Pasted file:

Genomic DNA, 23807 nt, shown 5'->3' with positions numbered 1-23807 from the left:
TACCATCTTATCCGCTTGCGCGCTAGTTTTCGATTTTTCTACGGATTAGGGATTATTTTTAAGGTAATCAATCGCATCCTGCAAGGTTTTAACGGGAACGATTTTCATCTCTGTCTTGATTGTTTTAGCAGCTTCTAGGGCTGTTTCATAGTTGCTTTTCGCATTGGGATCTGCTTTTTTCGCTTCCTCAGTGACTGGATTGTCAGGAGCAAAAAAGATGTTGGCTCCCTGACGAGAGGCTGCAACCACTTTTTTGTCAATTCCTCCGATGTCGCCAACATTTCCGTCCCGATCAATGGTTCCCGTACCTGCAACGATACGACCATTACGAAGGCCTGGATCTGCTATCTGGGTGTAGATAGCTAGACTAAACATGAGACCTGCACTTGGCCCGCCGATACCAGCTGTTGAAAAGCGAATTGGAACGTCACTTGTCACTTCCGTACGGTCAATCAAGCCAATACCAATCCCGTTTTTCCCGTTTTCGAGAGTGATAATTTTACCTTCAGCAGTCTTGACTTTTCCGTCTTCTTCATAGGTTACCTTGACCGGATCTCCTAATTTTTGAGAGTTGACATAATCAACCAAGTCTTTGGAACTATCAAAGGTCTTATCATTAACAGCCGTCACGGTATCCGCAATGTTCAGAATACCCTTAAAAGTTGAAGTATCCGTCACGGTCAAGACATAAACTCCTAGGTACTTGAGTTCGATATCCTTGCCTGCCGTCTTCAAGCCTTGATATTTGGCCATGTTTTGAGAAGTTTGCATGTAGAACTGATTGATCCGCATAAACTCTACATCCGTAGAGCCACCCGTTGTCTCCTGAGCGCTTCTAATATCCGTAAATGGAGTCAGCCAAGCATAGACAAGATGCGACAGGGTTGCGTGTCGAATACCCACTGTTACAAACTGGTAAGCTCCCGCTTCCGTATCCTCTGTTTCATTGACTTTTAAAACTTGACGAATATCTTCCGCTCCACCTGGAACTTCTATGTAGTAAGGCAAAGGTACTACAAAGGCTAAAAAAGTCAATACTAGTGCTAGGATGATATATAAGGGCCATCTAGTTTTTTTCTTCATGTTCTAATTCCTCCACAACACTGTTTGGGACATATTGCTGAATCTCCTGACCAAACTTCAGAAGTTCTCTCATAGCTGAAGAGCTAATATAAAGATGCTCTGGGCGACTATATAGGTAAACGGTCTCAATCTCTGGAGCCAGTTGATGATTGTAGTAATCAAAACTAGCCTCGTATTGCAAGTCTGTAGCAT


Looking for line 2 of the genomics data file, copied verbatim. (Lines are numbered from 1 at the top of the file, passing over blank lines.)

TACCATCTTATCCGCTTGCGCGCTAGTTTTCGATTTTTCTACGGATTAGGGATTATTTTTAAGGTAATCAATCGCATCCTGCAAGGTTTTAACGGGAACGATTTTCATCTCTGTCTTGATTGTTTTAGCAGCTTCTAGGGCTGTTTCATAGTTGCTTTTCGCATTGGGATCTGCTTTTTTCGCTTCCTCAGTGACTGGATTGTCAGGAGCAAAAAAGATGTTGGCTCCCTGACGAGAGGCTGCAACCACTTTTTTGTCAATTCCTCCGATGTCGCCAACATTTCCGTCCCGATCAATGGTTCCCGTACCTGCAACGATACGACCATTACGAAGGCCTGGATCTGCTATCTGGGTGTAGATAGCTAGACTAAACATGAGACCTGCACTTGGCCCGCCGATACCAGCTGTTGAAAAGCGAATTGGAACGTCACTTGTCACTTCCGTACGGTCAATCAAGCCAATACCAATCCCGTTTTTCCCGTTTTCGAGAGTGATAATTTTACCTTCAGCAGTCTTGACTTTTCCGTCTTCTTCATAGGTTACCTTGACCGGATCTCCTAATTTTTGAGAGTTGACATAATCAACCAAGTCTTTGGAACTATCAAAGGTCTTATCATTAACAGCCGTCACGGTATCCGCAATGTTCAGAATACCCTTAAAAGTTGAAGTATCCGTCACGGTCAAGACATAAACTCCTAGGTACTTGAGTTCGATATCCTTGCCTGCCGTCTTCAAGCCTTGATATTTGGCCATGTTTTGAGAAGTTTGCATGTAGAACTGATTGATCCGCATAAACTCTACATCCGTAGAGCCACCCGTTGTCTCCTGAGCGCTTCTAATATCCGTAAATGGAGTCAGCCAAGCATAGACAAGATGCGACAGGGTTGCGTGTCGAATACCCACTGTTACAAACTGGTAAGCTCCCGCTTCCGTATCCTCTGTTTCATTGACTTTTAAAACTTGACGAATATCTTCCGCTCCACCTGGAACTTCTATGTAGTAAGGCAAAGGTACTACAAAGGCTAAAAAAGTCAATACTAGTGCTAGGATGATATATAAGGGCCATCTAGTTTTTTTCTTCATGTTCTAATTCCTCCACAACACTGTTTGGGACATATTGCTGAATCTCCTGACCAAACTTCAGAAGTTCTCTCATAGCTGAAGAGCTAATATAAAGATGCTCTGGGCGACTATATAGGTAAACGGTCTCAATCTCTGGAGCCAGTTGATGATTGTAGTAATCAAAACTAGCCTCGTATTGCAAGTCTGTAGCAT